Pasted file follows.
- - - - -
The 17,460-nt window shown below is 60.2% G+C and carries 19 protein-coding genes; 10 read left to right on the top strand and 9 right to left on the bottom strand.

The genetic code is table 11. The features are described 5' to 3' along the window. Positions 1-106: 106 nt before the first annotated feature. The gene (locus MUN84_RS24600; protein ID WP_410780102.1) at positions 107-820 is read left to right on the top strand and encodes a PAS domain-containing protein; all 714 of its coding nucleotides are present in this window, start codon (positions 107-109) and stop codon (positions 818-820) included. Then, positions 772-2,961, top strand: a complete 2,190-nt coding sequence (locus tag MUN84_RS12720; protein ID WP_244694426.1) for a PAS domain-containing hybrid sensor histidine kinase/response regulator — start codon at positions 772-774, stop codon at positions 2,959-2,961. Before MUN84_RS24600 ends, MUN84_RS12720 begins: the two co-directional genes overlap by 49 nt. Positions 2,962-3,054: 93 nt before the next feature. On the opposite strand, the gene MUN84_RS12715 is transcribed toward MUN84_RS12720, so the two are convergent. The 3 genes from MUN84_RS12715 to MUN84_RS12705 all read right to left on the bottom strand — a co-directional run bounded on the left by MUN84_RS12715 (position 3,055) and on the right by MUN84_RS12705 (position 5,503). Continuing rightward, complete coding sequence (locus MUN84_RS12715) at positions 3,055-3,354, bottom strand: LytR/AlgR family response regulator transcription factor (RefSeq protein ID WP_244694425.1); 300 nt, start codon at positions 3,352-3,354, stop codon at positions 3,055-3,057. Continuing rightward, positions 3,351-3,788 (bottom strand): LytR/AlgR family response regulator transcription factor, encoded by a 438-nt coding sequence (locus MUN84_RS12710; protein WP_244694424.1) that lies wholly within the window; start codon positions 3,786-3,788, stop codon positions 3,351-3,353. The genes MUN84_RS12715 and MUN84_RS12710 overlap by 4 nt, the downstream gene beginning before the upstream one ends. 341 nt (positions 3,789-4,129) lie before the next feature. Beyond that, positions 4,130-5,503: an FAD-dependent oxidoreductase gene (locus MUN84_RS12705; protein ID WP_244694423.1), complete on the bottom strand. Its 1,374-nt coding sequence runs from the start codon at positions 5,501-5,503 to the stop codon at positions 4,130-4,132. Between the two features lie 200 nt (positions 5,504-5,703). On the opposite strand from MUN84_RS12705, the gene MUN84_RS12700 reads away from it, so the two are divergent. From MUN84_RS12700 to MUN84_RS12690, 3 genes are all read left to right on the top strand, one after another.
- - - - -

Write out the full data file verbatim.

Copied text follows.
The 17,460-nt window shown below is 60.2% G+C and carries 19 protein-coding genes; 10 read left to right on the top strand and 9 right to left on the bottom strand.

The genetic code is table 11. The features are described 5' to 3' along the window. Positions 1-106: 106 nt before the first annotated feature. The gene (locus MUN84_RS24600; protein ID WP_410780102.1) at positions 107-820 is read left to right on the top strand and encodes a PAS domain-containing protein; all 714 of its coding nucleotides are present in this window, start codon (positions 107-109) and stop codon (positions 818-820) included. Then, positions 772-2,961, top strand: a complete 2,190-nt coding sequence (locus tag MUN84_RS12720; protein ID WP_244694426.1) for a PAS domain-containing hybrid sensor histidine kinase/response regulator — start codon at positions 772-774, stop codon at positions 2,959-2,961. Before MUN84_RS24600 ends, MUN84_RS12720 begins: the two co-directional genes overlap by 49 nt. Positions 2,962-3,054: 93 nt before the next feature. On the opposite strand, the gene MUN84_RS12715 is transcribed toward MUN84_RS12720, so the two are convergent. The 3 genes from MUN84_RS12715 to MUN84_RS12705 all read right to left on the bottom strand — a co-directional run bounded on the left by MUN84_RS12715 (position 3,055) and on the right by MUN84_RS12705 (position 5,503). Continuing rightward, complete coding sequence (locus MUN84_RS12715) at positions 3,055-3,354, bottom strand: LytR/AlgR family response regulator transcription factor (RefSeq protein ID WP_244694425.1); 300 nt, start codon at positions 3,352-3,354, stop codon at positions 3,055-3,057. Continuing rightward, positions 3,351-3,788 (bottom strand): LytR/AlgR family response regulator transcription factor, encoded by a 438-nt coding sequence (locus MUN84_RS12710; protein WP_244694424.1) that lies wholly within the window; start codon positions 3,786-3,788, stop codon positions 3,351-3,353. The genes MUN84_RS12715 and MUN84_RS12710 overlap by 4 nt, the downstream gene beginning before the upstream one ends. 341 nt (positions 3,789-4,129) lie before the next feature. Beyond that, positions 4,130-5,503: an FAD-dependent oxidoreductase gene (locus MUN84_RS12705; protein ID WP_244694423.1), complete on the bottom strand. Its 1,374-nt coding sequence runs from the start codon at positions 5,501-5,503 to the stop codon at positions 4,130-4,132. Between the two features lie 200 nt (positions 5,504-5,703). On the opposite strand from MUN84_RS12705, the gene MUN84_RS12700 reads away from it, so the two are divergent. From MUN84_RS12700 to MUN84_RS12690, 3 genes are all read left to right on the top strand, one after another.